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Re: Volatile MEMs in statement expressions and functions inlinedastrees


>>>>> "Linus" == Linus Torvalds <torvalds@transmeta.com> writes:

> On Sun, 16 Dec 2001, Jason Merrill wrote:

>> [conv.lval]: The value contained in the object indicated by the lvalue
>> is the rvalue result.

> An assignment -sets- that value.

> So, by implication an assignment inherently _knows_ what the "value
> contained in the object" is at the time of the assignment.

It knows what value we just set.  But since the object is volatile, the
value contained in the object might have changed out from under us
immediately after the store.  Or, for all we know, stores to that address
might have no connection to loads.

>> I don't see anything in the text to suggest that assignment is special
>> in this way.

> Why not? It's certainly one tempting way to read the standard, and I still
> don't see anything that forbids my reading. Even the discussion you quoted
> really seemed to _prefer_ my reading, would you not say?

Several people seemed to want things to work your way (the C way), but in
the end there was general agreement that the actual semantics are
different.  The last note from Andy Koenig was fairly definitive, and was
what we all agreed on at the October meeting.

> So the only thing you need to buy into my world-view is to just buy into
> the semantic conversion above: "on a semantic level the value we store to
> a volatile object _is_ the value it contains immediately after the
> assignment".

I don't, sorry.  If the lvalue is volatile, the only way we can determine
the value it contains is to read it.  The whole point of volatile is to
suppress optimizations based on what we think we know about the contents of
an object; there is no special exception for assignment expressions.

> [ Ok, on to the important part ]

> What is important is being able to clearly say that assignments make
> _one_ and _exactly_ one access to a volatile object. That's a really
> useful thing to have.

I can imagine that it would be.

> Let's say that I have a debugging macro that basically looks like

> 	#ifdef DEBUG
> 	#define ASSERT(cond, string, ...) \
> 		do { if (unlikely(!(cond))) printf(x  ,##...) } while (0)
> 	#else
> 	#define ASSERT(cond, string, , ...) \
> 		do { cond; } while (0)
> 	#endif

> The way _I_ expect things to work, it should not _matter_ whether a value
> is used or not. The side effects of that expression take place, and the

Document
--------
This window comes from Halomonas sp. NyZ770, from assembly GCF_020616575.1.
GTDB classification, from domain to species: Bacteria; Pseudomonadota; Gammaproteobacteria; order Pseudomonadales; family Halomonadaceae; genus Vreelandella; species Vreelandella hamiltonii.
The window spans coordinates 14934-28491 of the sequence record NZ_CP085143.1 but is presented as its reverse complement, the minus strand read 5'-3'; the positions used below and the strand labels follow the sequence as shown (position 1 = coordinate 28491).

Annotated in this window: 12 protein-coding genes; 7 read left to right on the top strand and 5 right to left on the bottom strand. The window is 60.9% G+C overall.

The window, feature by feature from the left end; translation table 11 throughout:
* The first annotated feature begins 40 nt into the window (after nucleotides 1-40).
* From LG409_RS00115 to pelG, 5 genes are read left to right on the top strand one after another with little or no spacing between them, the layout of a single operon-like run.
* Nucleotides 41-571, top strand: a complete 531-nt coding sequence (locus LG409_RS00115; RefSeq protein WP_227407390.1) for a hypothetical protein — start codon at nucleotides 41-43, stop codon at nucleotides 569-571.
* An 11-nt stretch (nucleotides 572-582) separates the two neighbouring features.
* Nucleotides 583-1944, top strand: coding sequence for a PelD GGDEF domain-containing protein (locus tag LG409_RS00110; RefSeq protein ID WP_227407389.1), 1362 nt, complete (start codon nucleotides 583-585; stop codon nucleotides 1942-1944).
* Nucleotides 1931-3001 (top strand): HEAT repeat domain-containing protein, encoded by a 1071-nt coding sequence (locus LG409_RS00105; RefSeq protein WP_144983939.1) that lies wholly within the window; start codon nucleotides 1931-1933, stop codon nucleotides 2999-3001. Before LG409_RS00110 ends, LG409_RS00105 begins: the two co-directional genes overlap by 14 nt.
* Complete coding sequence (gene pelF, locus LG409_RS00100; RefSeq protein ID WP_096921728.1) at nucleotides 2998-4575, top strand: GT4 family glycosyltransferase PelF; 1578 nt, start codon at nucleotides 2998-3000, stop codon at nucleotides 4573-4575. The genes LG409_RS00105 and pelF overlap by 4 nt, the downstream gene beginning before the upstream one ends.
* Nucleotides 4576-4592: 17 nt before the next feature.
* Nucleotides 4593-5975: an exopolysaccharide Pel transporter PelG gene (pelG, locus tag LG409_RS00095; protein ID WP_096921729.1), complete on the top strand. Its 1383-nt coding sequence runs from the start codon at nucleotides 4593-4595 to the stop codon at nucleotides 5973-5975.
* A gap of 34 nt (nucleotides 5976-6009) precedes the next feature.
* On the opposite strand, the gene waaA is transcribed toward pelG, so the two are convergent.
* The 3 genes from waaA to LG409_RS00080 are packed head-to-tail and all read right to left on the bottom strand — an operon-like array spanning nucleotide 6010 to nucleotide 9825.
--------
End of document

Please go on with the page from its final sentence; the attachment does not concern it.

> value is either discarded or not.

> The currently suggested  gcc semantics are bad. If I write

> 	ASSERT( x = result , "What? X was zero? Punt punt punt!\n");

> and "x" is volatile, then the behaviour _changes_ depending on whether the
> value of the assignment is actually used or not. So with DEBUG enabled,
> gcc would load from the volatile "x" (possibly causing side effects),
> while with DEBUG disabled, gcc would only store to it.

> See how the current suggested semantics have very non-obvious and
> non-consistent behaviour?

I see why you don't like them.  But I still don't think your suggested
semantics are conforming.  And again, nobody should be writing anything
like that with volatile variables; they should write

  x = result;

by itself.

Nor do I think the behavior I've been describing is inconsistent.  Yes,
there's a difference between 'x = y' by itself and 'x = y' used in an
rvalue context, but this is simply a consequence of C++ lvalue semantics.
It's a simple rule: If only the address of an lvalue is needed, no load is
necessary.  If the contents are needed, a load is necessary.  This is the
same for all types of lvalues, no matter where they come from, whether from
naming a variable, pointer dereference, a function returning by reference,
or an assignment expression.

The same rule means that, as you have noted, no load is necessary for the
statements 'x;' or '*p;'; both have lvalue results, and no rvalue
conversion is done.  GCC has decided to make both of these access the
stored result for programmer convenience, but the access is not required by
the language.  More correct would be to write, say, '(int)x;'.

>>>>> "Linus" == Linus Torvalds <torvalds@transmeta.com> writes:

> On 16 Dec 2001, Alexandre Oliva wrote:
>> So do you say that, in the following chunk of code:
>> 
>> volatile int i;
>> 
>> volatile int& f() { return i; }
>> 
>> i should be dereferenced, even though all we want is a reference to
>> it?

> Not in f() itself (we explicitly _ask_ for a "volatile int &"), but for
> example:

> 	volatile int i;

> 	volatile int& f() { return i; }

> 	main()
> 	{
> 		f();
> 	}

> Then I think we are semantically and syntactically on the exact same
> ground. Inside main, we _should_ dereference "i", for all the same reasons
> that most people would think that we dereference "i" when it stands on its
> own.

I disagree; the statement already has non-trivial semantics, it calls a
function.  'i;' by itself would be a complete no-op without the GCC
implementation choice.

>> If you step back on this one, you're admitting that you can't just say
>> `every lvalue always decays to rvalue, be it by using the value last
>> assigned to it, be it by accessing it'

> That's not what I'm saying at all.

> I'm saying

> 	Every statement-expression decays to a rvalue.

Nope.

  6.2  Expression statement                                  [stmt.expr]

  The  expression  is evaluated and its value is discarded.  The lvalue-
  to-rvalue (_conv.lval_), array-to-pointer  (_conv.array_),  and  func-
  tion-to-pointer  (_conv.func_) standard conversions are not applied to
  the expression.

Incidentally, Alexandre wondered earlier if a STMT_EXPR should ever be able
to have an lvalue result.  Yes, in the sense that it should be able to have
reference type.  But I think not in the sense that he meant.

Jason


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